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Pro's and Con's of probiotics

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Some people believe that certain species of birds do not have any beneficial bacteria in their gut (Sterile Bowel Theory).  Here is our Technical Director's comments on this.

Let me start by saying that the notion that Australian finches (or any other birds for that matter) don’t have beneficial bacteria in the gut seems completely bizarre. There are a whole bunch of digestive and nutritional jobs that gut bacteria do that animals and birds can’t. For example we can’t make a whole host of vitamins so we rely on the bacteria to do that for us.

Given that all multicellular animals have a symbiotic (mutually beneficial) relationship with gut bacteria it would seem incomprehensible that a niche group of birds like Australian finches should have evolved all those hundreds of biochemical processes to do the jobs themselves and a way of killing all the bacteria they eat naturally in their foods. And what would be the evolutionary advantage to do that? And if there was an evolutionary benefit surely other creatures would have done it too. It is often argued that we humans have more bacterial cells in our bodies than we have cells of our own. The same is almost certainly true of birds.

If finches absorb their food more quickly than other species (I have no idea if that is true or not) then their need for digestive support would be greater not less than animals with a slower food transit time.

But if we discard the Sterile Bowel Theory that doesn’t mean that supplementing with probiotics is automatically a good thing to do.

** BioPlus - Powder Pro and Prebiotic, which has a long shelf life.**

The gut of the newly hatched baby bird will be sterile but the beneficial bacteria we are talking about are everywhere. You will find them in soil, on plants and in food. The parents crop will be crawling with them so from their very first feed their gut flora will be being established. But they will be getting germs from the same sources as they get beneficial bacteria. So the trick is to help the good guys and hinder the bad guys. We can do that in two ways:

  • 1.Feed the good guys. Foods specifically designed for beneficial bacteria include high fibre sources and some herbal materials. The diets of seed eating birds are dominated by starch and are fairly low in fibre (some of the oily seeds fed to parrots are better). Hi starch, low fibre diets are bad for all of us. In humans they encourage obesity, diabetes, ulcers etc. In seed-eating birds they are probably less serious as that is what they have evolved to eat. But wild birds will have access to a bigger range of sometimes higher fibre feeds than our caged birds.

    So it can make sense to support the natural gut flora with nutrients specially selected for that purpose and these are called prebiotics. We incorporate a range of these into our Feast eggfoods and our broad spectrum supplements like Daily Essentials3 and the EasyBird range.
  • 2.The second approach is to actually provide the beneficial bacteria themselves. These are the probiotics. When we first entered the market over 20 years ago probiotics were all the rage – they still are in France. But they do need to be used with a little thought. The gut should naturally have thousands of different strains of bugs in them. That is healthy. But our EU regulators seem to think that probiotic products should only contain a single strain. That risks overwhelming the gut with a single bug. So it is important to select probiotics that will help create a good environment for all beneficial bacteria rather than reproduce like mad and dominate. Hopefully we have done that with both BioPlus and Potent Brew.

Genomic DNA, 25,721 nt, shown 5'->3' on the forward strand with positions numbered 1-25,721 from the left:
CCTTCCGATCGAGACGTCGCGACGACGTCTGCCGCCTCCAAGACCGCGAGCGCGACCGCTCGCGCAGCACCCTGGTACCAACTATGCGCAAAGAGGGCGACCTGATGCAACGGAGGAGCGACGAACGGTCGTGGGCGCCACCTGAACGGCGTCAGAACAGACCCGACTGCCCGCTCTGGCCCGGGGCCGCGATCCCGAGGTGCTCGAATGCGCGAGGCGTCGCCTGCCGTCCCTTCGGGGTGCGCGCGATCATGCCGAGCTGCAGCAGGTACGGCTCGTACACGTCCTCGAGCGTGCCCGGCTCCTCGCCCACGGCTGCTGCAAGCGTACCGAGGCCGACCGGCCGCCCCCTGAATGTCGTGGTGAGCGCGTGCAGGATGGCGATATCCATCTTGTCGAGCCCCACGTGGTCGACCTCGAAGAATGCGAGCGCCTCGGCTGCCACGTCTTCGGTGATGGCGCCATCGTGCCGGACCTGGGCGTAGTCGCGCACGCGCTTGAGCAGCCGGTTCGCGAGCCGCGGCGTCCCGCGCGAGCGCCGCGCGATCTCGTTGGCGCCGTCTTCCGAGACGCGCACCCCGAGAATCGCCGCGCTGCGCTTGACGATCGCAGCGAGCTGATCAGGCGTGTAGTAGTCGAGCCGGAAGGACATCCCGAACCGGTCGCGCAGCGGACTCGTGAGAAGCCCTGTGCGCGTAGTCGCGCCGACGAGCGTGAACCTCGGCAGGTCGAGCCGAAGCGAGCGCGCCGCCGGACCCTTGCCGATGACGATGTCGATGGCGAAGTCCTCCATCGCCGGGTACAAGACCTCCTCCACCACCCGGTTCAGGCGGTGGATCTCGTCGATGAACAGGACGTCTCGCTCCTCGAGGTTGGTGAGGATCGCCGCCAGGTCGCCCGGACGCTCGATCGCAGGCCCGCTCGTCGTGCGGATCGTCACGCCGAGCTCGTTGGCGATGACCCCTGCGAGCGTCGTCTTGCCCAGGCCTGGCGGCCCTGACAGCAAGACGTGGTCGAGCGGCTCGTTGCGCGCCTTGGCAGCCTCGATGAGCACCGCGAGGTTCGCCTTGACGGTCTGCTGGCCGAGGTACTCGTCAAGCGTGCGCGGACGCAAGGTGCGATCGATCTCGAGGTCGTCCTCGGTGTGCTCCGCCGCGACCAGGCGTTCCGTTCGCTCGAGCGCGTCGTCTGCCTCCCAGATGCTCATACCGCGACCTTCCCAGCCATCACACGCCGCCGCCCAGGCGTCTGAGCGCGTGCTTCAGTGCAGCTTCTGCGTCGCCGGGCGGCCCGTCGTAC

As a general rule we recommend that non breeding birds probably don’t need a probiotic at all – so long as the diet contains prebiotics. If people want to use a probiotic as a general health insurance policy we suggest BioPlus perhaps once a week. And we pick BioPlus simply because it has a long shelf life compared to Potent Brew.

**Potent Brew - Liquid probiotic, short shelf life of 4 to 6 months.**

But there is a time when experience tells us that Potent Brew excels and that is for breeding birds. For the adults it seems to give them a kick start into breeding condition. But more importantly it gets the babies off to a really good start by ensuring their early gut flora has some really useful bacteria from the off. Customer feedback confirms that babies on Potent Brew are really healthy and grow faster than those that are not. And actually that is confirmed by a study on partridges at Sparsholt Agricultural College about 20 years ago. The drawback of Potent Brew is the 4-6 month shelf life and the need to keep it in the fridge.

The only other time a probiotic will help is when a bird gets a digestive infection. For those Potent Brew is always going to be best as it will get to work in the crop as well as further down the digestive tract. Powder probiotics can’t really do that even if added to the drinking water.


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